Donald Trump’s Chicago Rally: Protests and Undercurrent of Racism
When media came to know that Donald Trump was outraged because his freedom of speech was violated on Saturday night when his rally in Chicago had to be called off due to protests, they responded by saying that his “fondness for free expression is highly selective.” That was perhaps the drift of the event that took place in University of Illinois-Chicago (UIC).
What Transpired at Trump’s Chicago Rally?
The Republican front-runner was in for a surprise when hundreds of protesters invaded his rally and forced him to cancel the event. Anti-Trump slogans reared their heads as protesters started interrupting Trump’s speech. The verbal protest soon turned into a physical duel with the supporters of Trump engaging in fistfight with the protesters. Although there had been protests in Trump’s earlier rallies, the one that happened in Chicago was different. It was larger in scale and the protest seemed to be the result of a well-coordinated effort.
Thousands of young people, mostly minorities, had assembled near the university with an intention of stopping Trump from holding a rally. It was a victory for them to see the rally shutting down abruptly, as one of the protesters was heard saying, “I’ve never been more proud of my city.” Trump can draw sympathy from his fans and leverage this situation to his benefit by arguing that he was the victim of “unconstitutional attacks on America’s fundamental freedoms”, his opponents are convinced that the violence at Trump’s rally was a direct consequence of the degrading tone of the election campaign, and “highly charged rhetoric over race.”
How was the Chicago Protest Planned?
When students of the University of Illinois-Chicago came to know about Trump’s visit on Saturday, they decided to plan a demonstration. They connected with pro-Bernie Sanders and Black Lives Matter activists. In a widely attended meeting, the representatives of student groups from the Black Student Union, Muslim Student Association, and Fearless and Undocumented Alliance decided to march outside the rally to protest.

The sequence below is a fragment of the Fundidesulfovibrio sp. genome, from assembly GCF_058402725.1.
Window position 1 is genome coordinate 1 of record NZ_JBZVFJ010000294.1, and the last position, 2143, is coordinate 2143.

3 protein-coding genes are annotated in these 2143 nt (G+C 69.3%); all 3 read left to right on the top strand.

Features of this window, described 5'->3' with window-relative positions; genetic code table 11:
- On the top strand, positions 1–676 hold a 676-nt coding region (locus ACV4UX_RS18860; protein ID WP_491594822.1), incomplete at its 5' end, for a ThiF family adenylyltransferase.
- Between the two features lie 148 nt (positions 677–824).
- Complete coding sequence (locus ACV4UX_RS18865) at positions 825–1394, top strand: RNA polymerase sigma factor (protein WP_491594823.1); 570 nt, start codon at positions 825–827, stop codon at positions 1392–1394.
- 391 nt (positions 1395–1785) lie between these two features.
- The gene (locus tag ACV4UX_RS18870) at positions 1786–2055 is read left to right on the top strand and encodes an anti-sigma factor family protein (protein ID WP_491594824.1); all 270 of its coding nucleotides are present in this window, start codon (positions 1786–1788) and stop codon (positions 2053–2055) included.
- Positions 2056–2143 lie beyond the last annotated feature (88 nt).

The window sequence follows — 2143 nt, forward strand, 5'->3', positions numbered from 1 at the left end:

According to one of the student organizers, they strongly felt that “Donald Trump and his bigotry and racism wasn’t welcome here.” A similar train of thought ran down the mind of several other protesters who thought that Trump has “marginalized and dehumanized a lot of different groups” who came together to voice their angst.
What is worth noting is the way the protest was planned in such a short time. The organizers created a Facebook page promoting the protest and by the night of Trump’s rally, over 11,600 people had responded in positive. Close to 20,000 said that they were “interested.” The Facebook analytics revealed that the post reached more than 1.5 million users. Apart from event details, the post also carried an instruction: the protest should remain peaceful.
A similar initiative was started by an undocumented graduate student at UIC. She started an online petition requesting the administration to cancel the event. It received more than 50,000 signatures. Within no time, banners were printed and emails were to people in the Chicago area urging them to participate in the protest.
The Protest was Full of Symbolism
The protesters were making strong statements at the Chicago rally with their placards and their tee-shirts. One of the pro-minority tee-shirts, which protested police violence, read, “Black Lives Matter.”A placard was seen at the rally that said, “We are not rapists.” It was a direct reference to Trump’s stereotyping of Mexican immigrants as rapists.
While Donald Trump can accuse the “bad dudes” and “very bad protesters” of spoiling the fun, the people are convinced that the violence erupted as a result of systematic ‘demonizing’ of minorities and sanctioning violence. As one of the columns of news daily in the US put it, “He (Trump) has gone out of his way to frighten his followers and his opponents, and frightened people don’t always behave with respect and restraint.”
Perhaps, it’s time that Trump cut down on charged rhetoric and made judicious use of words.
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